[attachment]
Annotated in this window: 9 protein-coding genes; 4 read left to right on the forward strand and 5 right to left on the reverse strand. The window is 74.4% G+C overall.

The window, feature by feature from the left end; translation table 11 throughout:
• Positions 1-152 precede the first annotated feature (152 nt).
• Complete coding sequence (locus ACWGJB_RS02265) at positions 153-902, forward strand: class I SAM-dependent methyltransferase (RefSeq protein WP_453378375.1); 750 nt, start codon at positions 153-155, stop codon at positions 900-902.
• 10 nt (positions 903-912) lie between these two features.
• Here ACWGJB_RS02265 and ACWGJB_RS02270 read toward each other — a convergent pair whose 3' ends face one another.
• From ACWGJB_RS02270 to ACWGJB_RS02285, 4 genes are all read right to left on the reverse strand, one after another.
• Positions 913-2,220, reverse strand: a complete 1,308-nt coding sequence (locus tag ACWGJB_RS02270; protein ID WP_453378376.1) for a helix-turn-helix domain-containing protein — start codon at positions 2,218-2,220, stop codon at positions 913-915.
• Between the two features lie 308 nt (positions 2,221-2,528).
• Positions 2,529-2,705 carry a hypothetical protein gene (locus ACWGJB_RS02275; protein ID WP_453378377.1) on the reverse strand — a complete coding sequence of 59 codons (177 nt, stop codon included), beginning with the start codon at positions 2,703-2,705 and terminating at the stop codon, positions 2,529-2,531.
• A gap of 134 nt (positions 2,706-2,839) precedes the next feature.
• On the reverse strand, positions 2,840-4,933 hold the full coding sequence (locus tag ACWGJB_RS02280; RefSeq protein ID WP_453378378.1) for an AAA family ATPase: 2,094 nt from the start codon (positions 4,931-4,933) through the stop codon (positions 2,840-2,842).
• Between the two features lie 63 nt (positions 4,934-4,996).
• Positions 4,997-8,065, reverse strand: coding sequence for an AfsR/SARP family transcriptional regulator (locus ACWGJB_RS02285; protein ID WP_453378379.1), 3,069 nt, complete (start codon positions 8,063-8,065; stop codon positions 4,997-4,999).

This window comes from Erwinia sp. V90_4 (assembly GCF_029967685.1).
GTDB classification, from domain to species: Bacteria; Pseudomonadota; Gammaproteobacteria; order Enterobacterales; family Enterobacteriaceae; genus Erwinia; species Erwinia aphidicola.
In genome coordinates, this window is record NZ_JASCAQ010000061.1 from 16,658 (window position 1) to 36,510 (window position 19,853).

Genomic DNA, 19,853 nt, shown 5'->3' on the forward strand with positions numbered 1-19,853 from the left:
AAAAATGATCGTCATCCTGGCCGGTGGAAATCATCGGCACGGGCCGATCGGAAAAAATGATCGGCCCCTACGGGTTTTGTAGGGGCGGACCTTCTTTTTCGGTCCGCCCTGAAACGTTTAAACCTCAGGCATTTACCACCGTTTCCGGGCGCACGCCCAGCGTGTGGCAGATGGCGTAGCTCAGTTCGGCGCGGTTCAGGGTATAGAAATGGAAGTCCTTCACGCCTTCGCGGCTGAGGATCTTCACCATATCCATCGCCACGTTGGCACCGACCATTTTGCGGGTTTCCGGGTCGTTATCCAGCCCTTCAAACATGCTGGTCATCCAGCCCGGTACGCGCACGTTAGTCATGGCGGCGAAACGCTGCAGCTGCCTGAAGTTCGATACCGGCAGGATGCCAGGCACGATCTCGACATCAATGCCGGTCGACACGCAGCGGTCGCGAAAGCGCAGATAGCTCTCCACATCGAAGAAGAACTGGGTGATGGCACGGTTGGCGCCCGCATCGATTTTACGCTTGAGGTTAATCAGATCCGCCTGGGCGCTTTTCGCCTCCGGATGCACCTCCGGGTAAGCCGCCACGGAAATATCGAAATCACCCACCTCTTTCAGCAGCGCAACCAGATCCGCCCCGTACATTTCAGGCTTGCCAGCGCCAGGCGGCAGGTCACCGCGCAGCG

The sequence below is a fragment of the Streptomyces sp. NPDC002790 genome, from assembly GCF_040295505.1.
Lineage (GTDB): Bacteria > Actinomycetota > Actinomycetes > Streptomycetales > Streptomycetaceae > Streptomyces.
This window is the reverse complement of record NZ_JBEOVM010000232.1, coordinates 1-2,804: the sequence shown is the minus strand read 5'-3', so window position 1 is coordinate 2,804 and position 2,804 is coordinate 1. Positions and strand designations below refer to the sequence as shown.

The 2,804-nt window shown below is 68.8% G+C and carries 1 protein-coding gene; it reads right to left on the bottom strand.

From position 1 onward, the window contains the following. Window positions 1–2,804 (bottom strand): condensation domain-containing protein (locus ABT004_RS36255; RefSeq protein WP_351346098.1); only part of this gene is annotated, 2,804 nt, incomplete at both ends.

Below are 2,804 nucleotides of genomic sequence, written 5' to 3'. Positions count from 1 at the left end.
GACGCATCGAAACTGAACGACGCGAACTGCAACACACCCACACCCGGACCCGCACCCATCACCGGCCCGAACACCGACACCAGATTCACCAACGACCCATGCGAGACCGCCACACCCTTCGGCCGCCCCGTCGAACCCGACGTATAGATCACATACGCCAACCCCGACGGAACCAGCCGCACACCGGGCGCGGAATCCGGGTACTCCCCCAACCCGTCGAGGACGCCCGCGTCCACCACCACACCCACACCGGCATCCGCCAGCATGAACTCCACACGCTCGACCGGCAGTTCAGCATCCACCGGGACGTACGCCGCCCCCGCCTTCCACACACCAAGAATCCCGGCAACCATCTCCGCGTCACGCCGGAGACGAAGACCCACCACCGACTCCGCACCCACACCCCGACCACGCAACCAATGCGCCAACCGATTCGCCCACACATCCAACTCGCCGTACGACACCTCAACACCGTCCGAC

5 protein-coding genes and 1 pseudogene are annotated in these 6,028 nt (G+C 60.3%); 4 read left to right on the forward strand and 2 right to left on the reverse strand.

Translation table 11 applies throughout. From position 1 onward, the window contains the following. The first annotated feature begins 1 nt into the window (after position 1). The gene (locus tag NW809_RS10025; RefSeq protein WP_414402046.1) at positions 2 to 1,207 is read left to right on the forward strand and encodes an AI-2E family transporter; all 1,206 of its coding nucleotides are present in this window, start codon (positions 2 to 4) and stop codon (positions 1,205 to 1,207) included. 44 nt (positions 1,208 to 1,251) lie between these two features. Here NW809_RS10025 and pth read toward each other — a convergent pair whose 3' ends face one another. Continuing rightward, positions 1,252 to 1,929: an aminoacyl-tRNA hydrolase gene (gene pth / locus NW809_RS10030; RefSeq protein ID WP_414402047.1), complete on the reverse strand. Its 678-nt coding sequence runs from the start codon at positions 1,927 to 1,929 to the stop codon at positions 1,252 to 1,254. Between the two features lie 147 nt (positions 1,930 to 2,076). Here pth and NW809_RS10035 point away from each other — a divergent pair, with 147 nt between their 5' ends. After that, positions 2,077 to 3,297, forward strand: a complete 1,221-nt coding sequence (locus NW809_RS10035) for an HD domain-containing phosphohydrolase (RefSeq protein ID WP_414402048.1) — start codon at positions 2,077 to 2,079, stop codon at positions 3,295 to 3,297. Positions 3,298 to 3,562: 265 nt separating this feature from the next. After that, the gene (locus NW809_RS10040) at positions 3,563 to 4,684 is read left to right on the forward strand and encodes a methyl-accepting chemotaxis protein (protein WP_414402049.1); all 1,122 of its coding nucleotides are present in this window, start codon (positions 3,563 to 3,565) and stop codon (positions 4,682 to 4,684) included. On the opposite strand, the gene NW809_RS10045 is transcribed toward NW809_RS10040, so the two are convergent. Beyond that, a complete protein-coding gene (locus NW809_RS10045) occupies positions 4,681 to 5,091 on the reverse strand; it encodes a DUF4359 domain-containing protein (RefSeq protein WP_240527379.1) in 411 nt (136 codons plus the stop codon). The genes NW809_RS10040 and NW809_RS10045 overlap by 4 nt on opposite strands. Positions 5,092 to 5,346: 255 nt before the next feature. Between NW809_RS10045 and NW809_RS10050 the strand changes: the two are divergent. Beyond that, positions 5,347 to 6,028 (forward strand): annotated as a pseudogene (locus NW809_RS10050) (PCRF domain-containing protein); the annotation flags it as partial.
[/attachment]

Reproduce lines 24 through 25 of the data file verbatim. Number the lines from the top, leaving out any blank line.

From position 1 onward, the window contains the following. Window positions 1–2,804 (bottom strand): condensation domain-containing protein (locus ABT004_RS36255; RefSeq protein WP_351346098.1); only part of this gene is annotated, 2,804 nt, incomplete at both ends.

Below are 2,804 nucleotides of genomic sequence, written 5' to 3'. Positions count from 1 at the left end.